Saran Wrap and the Perfect Prayer
Written by: Mark Spann
It is a summer morning and I am seven or eight years old, skinny as a sapling and as lithe as, well, a skinny seven or eight year old. Halfway up a silver maple tree in our front yard, I pause. The wind is coming up. It is a moment of grace, and I feel the arrival of a weather front like a secret just for me. I turn my face into the wind and close my eyes, and the cool air washes over me. The tree begins to creak and sway. It is exhilarating …..for a minute. Then the swaying becomes more violent. I know I ought to climb down, but that means letting go of branches and trying to keep my balance along the way. Instead I cling like Saran Wrap to that tree trunk and start praying—and shouting—for help.
Fast forward many years. It is a Sunday morning in early summer. I am at a Sunday service, with sunlight streaming through the windows and spilling over a cool wood floor. There is a small group of people with me at this Buddhist monastery, 20 or so others, all in our socks or bare feet. There is a sequence of group chants and responses that I cannot understand but can sound out, which somehow feels a little familiar. Then, an interesting talk by the abbot. Again, there is a comfortable feeling.
More chanting. We rise now from the floor and walk silently, in prayer or meditation, depending on our need. We move single-file in a silent line, out of the room on one side, down a hallway, and back into the room again. Ten times, 20 times, I don’t recall. This is the Walking Meditation.
I think of a similar walk as a young boy, up the narrow aisle toward the communion railing at Mass. I am just old enough that, as a very young boy, my first memories of the Mass were pre-Vatican II, watching as the priest intoned the lyrical Latin prayers with his back to us; kneeling at the rail for Holy Communion.
It hits me then, another moment of grace in the midst of that peaceful, renewing meditation at the Buddhist monastery—I wanted to go back to the Mass.
So why was I, a lifelong Catholic, at a Buddhist monastery? I’d always had, at best, a cautious relationship with my faith. I’d had lots of questions and not many satisfactory answers. Bouts of intense immersion and participation were punctuated by stretches of ambivalence that bordered at times on resentment.
When one of my best friends died, a guy I’d known since college, I went through a very dark time. Jim was a guy who lived the Gospel more than anyone I’ve known before or since. He was one of the most authentic Christians, one of the most focused and singly devoted Catholics I’ve ever met. And his life was too short; he didn’t achieve any of the goals he talked about for himself, and he had his heart broken more times than I would have thought possible. Continuously poor, he nevertheless had a loving family and extensive network of friends who continued to nurture him as an adult and helped him keep body and soul together. Jim had been a teacher for me, a kind of spiritual guide. Losing him, I stumbled. And God didn’t seem to be anywhere to pick me up after Jim died.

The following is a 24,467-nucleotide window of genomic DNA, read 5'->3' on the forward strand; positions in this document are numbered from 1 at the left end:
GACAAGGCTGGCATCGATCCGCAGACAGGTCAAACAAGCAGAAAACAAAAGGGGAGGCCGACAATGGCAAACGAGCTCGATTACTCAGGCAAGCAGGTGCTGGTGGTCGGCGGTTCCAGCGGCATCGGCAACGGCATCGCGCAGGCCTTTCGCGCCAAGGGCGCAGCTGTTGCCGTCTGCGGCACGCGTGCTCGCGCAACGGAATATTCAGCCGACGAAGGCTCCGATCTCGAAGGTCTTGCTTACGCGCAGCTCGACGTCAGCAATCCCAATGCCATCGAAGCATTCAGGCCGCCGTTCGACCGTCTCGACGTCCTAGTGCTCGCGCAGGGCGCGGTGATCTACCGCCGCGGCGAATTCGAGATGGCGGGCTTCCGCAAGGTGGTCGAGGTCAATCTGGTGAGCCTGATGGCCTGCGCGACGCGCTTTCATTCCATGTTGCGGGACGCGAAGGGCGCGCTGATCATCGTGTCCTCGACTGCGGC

As I stumbled I fell away from the Church. I began to fall away from my family and friends. I struggled with my job. I began to fall away even from myself. For a long time I needed a reason, and Jim’s death seemed a good one. But, as I said, I had always had a cautious relationship with God. In desperation I reached for anything. Buddhism intrigued me, and there was a Buddhist monastery close by. So I read all I could, tried to meditate regularly, and eventually attended services at the monastery.
After several services, I was struck by two things: first, the comfort I took in the structure of the service and its communal, prayerful aspect; second, its similarities to the structure of the Mass–the movement, the community prayer, the homily, the walking meditation. I began to think more deeply about the Mass, and realized that framework was part of what I needed, the path on which I could begin my journey back to faith. Like that tree trunk so many years ago, I wanted—I needed—to cling like Saran Wrap to the Mass.
Clinging more tightly to my faith meant I had to re-engage with it, and for me that started with investing myself more spiritually and intellectually in the Mass. Understanding it, becoming part of it. I became a lector and found it more enriching and rewarding than I imagined.
You know the order of the Mass; you know the rhythms, the “what” of this central practice of our faith. Have you thought lately about the “why,” about the origins and significance of what we do during Mass? There are several fine sources for those who want to dig a little deeper, including The Lamb’s Supper—The Mass as Heaven on Earth by Scott Hahn; The Mass: The Glory, The Mystery, and The Tradition by Donald Wuerl; and The Holy Sacrifice of the Mass by Fr. Michael Mueller. And if you are looking for a reason to seek a richer understanding of the Mass, Pope Paul VI may have put it best. “The Mass,” he wrote, “is the most perfect form of prayer.”